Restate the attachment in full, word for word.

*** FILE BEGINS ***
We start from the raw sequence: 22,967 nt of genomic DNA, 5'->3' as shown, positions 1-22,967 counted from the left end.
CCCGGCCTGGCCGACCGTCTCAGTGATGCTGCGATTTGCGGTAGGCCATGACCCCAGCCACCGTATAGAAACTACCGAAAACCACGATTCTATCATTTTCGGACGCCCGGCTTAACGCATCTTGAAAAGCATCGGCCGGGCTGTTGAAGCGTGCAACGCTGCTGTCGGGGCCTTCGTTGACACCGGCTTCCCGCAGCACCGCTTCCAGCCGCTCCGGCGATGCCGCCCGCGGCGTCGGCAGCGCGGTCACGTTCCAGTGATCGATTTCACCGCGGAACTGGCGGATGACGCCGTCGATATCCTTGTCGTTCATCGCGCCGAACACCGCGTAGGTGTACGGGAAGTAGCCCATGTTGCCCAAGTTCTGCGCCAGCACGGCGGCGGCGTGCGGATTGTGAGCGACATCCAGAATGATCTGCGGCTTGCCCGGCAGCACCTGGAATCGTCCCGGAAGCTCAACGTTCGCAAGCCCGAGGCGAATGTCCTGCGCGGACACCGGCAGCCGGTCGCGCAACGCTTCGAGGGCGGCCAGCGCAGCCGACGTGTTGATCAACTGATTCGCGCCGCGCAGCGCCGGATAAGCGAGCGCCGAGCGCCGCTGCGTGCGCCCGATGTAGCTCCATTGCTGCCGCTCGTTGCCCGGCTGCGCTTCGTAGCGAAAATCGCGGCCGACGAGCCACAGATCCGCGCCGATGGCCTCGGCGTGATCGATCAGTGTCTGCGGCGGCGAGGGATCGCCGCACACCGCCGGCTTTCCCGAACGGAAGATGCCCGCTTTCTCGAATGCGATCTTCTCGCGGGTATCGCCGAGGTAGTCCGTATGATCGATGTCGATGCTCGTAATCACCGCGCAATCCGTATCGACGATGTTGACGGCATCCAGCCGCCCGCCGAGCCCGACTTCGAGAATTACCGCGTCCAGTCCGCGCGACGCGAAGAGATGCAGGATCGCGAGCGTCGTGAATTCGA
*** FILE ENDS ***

We start from the raw sequence: 22,967 nt of genomic DNA, 5'->3' as shown, positions 1-22,967 counted from the left end.
CCCGGCCTGGCCGACCGTCTCAGTGATGCTGCGATTTGCGGTAGGCCATGACCCCAGCCACCGTATAGAAACTACCGAAAACCACGATTCTATCATTTTCGGACGCCCGGCTTAACGCATCTTGAAAAGCATCGGCCGGGCTGTTGAAGCGTGCAACGCTGCTGTCGGGGCCTTCGTTGACACCGGCTTCCCGCAGCACCGCTTCCAGCCGCTCCGGCGATGCCGCCCGCGGCGTCGGCAGCGCGGTCACGTTCCAGTGATCGATTTCACCGCGGAACTGGCGGATGACGCCGTCGATATCCTTGTCGTTCATCGCGCCGAACACCGCGTAGGTGTACGGGAAGTAGCCCATGTTGCCCAAGTTCTGCGCCAGCACGGCGGCGGCGTGCGGATTGTGAGCGACATCCAGAATGATCTGCGGCTTGCCCGGCAGCACCTGGAATCGTCCCGGAAGCTCAACGTTCGCAAGCCCGAGGCGAATGTCCTGCGCGGACACCGGCAGCCGGTCGCGCAACGCTTCGAGGGCGGCCAGCGCAGCCGACGTGTTGATCAACTGATTCGCGCCGCGCAGCGCCGGATAAGCGAGCGCCGAGCGCCGCTGCGTGCGCCCGATGTAGCTCCATTGCTGCCGCTCGTTGCCCGGCTGCGCTTCGTAGCGAAAATCGCGGCCGACGAGCCACAGATCCGCGCCGATGGCCTCGGCGTGATCGATCAGTGTCTGCGGCGGCGAGGGATCGCCGCACACCGCCGGCTTTCCCGAACGGAAGATGCCCGCTTTCTCGAATGCGATCTTCTCGCGGGTATCGCCGAGGTAGTCCGTATGATCGATGTCGATGCTCGTAATCACCGCGCAATCCGTATCGACGATGTTGACGGCATCCAGCCGCCCGCCGAGCCCGACTTCGAGAATTACCGCGTCCAGTCCGCGCGACGCGAAGAGATGCAGGATCGCGAGCGTCGTGAATTCGA